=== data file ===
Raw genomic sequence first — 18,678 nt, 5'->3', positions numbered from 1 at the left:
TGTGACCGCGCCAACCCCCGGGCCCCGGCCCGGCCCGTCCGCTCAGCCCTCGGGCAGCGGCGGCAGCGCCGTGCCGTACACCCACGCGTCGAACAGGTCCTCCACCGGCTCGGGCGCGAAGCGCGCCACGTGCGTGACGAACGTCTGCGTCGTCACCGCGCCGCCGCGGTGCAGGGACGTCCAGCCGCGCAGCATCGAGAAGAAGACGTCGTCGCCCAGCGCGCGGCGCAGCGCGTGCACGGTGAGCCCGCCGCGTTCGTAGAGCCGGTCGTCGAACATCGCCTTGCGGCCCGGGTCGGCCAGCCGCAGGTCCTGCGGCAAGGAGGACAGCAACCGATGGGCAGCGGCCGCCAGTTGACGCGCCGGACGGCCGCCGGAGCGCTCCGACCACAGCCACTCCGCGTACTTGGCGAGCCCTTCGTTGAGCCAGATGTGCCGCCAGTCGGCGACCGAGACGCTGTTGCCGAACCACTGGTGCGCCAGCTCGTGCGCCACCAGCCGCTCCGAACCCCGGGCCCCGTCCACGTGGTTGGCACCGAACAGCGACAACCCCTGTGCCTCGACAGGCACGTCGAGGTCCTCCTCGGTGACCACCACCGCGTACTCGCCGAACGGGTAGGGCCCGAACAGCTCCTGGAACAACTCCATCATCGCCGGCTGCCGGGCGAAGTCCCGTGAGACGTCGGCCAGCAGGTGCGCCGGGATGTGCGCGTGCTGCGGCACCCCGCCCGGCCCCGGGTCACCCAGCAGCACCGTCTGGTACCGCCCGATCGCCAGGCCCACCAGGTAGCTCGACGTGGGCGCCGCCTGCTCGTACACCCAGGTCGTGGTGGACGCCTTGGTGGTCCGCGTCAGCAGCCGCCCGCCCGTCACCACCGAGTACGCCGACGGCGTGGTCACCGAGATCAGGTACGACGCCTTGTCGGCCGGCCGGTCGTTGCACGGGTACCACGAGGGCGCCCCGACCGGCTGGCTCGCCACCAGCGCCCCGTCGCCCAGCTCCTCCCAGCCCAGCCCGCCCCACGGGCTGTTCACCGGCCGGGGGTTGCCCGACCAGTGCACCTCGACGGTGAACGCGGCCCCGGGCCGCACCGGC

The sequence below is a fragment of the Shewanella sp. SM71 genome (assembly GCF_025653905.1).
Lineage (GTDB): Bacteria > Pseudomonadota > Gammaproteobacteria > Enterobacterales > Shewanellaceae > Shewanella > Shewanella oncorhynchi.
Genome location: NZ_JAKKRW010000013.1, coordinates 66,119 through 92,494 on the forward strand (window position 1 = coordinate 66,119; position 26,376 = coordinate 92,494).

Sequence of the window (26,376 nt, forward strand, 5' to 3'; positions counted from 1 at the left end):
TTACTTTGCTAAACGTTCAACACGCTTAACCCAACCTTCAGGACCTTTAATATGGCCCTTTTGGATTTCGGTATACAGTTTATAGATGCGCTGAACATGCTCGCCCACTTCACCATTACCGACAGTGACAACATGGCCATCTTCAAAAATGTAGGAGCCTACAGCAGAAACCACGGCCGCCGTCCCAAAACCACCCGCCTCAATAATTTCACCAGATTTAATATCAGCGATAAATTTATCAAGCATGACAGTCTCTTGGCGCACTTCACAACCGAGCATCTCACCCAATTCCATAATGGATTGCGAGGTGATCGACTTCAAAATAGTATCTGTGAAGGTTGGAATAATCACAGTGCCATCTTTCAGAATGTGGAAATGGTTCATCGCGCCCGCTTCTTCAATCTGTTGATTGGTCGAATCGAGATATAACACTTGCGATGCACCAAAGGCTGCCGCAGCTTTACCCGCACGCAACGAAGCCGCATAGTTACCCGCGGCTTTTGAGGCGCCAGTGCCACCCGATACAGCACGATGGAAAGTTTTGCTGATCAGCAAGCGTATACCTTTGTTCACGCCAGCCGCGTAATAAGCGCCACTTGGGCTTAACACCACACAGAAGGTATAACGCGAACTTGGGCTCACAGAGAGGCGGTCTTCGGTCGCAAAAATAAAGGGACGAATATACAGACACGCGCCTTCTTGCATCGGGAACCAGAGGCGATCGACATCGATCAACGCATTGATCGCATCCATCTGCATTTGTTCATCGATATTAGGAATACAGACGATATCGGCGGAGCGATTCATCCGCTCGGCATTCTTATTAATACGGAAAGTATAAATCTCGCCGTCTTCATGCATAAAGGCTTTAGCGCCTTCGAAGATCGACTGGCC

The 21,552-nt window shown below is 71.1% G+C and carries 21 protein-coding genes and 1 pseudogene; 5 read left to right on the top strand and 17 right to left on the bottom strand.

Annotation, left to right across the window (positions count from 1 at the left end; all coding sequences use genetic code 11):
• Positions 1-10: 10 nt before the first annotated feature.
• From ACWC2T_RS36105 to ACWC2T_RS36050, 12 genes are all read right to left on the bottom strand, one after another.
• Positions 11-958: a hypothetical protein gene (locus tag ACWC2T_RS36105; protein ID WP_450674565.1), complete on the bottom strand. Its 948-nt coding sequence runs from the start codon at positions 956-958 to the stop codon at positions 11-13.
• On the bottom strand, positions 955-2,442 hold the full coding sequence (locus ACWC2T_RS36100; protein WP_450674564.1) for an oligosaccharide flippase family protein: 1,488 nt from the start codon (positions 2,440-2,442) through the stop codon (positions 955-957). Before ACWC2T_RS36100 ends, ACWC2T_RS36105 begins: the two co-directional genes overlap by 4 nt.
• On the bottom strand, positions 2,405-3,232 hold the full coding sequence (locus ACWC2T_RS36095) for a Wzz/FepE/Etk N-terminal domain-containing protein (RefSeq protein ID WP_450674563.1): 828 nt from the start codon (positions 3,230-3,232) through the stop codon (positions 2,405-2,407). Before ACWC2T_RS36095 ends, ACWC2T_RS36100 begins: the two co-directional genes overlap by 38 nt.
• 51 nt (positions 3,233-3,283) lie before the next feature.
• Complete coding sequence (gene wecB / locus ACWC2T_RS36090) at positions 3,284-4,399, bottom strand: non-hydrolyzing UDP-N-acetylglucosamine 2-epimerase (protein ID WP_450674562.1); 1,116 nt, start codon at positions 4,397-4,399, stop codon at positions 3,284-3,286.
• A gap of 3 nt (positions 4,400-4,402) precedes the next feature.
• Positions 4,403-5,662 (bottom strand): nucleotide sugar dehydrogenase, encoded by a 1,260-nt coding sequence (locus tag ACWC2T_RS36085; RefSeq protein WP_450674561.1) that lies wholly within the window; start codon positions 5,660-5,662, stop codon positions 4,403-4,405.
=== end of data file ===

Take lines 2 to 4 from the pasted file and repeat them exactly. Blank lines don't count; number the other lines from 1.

TGTGACCGCGCCAACCCCCGGGCCCCGGCCCGGCCCGTCCGCTCAGCCCTCGGGCAGCGGCGGCAGCGCCGTGCCGTACACCCACGCGTCGAACAGGTCCTCCACCGGCTCGGGCGCGAAGCGCGCCACGTGCGTGACGAACGTCTGCGTCGTCACCGCGCCGCCGCGGTGCAGGGACGTCCAGCCGCGCAGCATCGAGAAGAAGACGTCGTCGCCCAGCGCGCGGCGCAGCGCGTGCACGGTGAGCCCGCCGCGTTCGTAGAGCCGGTCGTCGAACATCGCCTTGCGGCCCGGGTCGGCCAGCCGCAGGTCCTGCGGCAAGGAGGACAGCAACCGATGGGCAGCGGCCGCCAGTTGACGCGCCGGACGGCCGCCGGAGCGCTCCGACCACAGCCACTCCGCGTACTTGGCGAGCCCTTCGTTGAGCCAGATGTGCCGCCAGTCGGCGACCGAGACGCTGTTGCCGAACCACTGGTGCGCCAGCTCGTGCGCCACCAGCCGCTCCGAACCCCGGGCCCCGTCCACGTGGTTGGCACCGAACAGCGACAACCCCTGTGCCTCGACAGGCACGTCGAGGTCCTCCTCGGTGACCACCACCGCGTACTCGCCGAACGGGTAGGGCCCGAACAGCTCCTGGAACAACTCCATCATCGCCGGCTGCCGGGCGAAGTCCCGTGAGACGTCGGCCAGCAGGTGCGCCGGGATGTGCGCGTGCTGCGGCACCCCGCCCGGCCCCGGGTCACCCAGCAGCACCGTCTGGTACCGCCCGATCGCCAGGCCCACCAGGTAGCTCGACGTGGGCGCCGCCTGCTCGTACACCCAGGTCGTGGTGGACGCCTTGGTGGTCCGCGTCAGCAGCCGCCCGCCCGTCACCACCGAGTACGCCGACGGCGTGGTCACCGAGATCAGGTACGACGCCTTGTCGGCCGGCCGGTCGTTGCACGGGTACCACGAGGGCGCCCCGACCGGCTGGCTCGCCACCAGCGCCCCGTCGCCCAGCTCCTCCCAGCCCAGCCCGCCCCACGGGCTGTTCACCGGCCGGGGGTTGCCCGACCAGTGCACCTCGACGGTGAACGCGGCCCCGGGCCGCACCGGC

The sequence below is a fragment of the Shewanella sp. SM71 genome (assembly GCF_025653905.1).
Lineage (GTDB): Bacteria > Pseudomonadota > Gammaproteobacteria > Enterobacterales > Shewanellaceae > Shewanella > Shewanella oncorhynchi.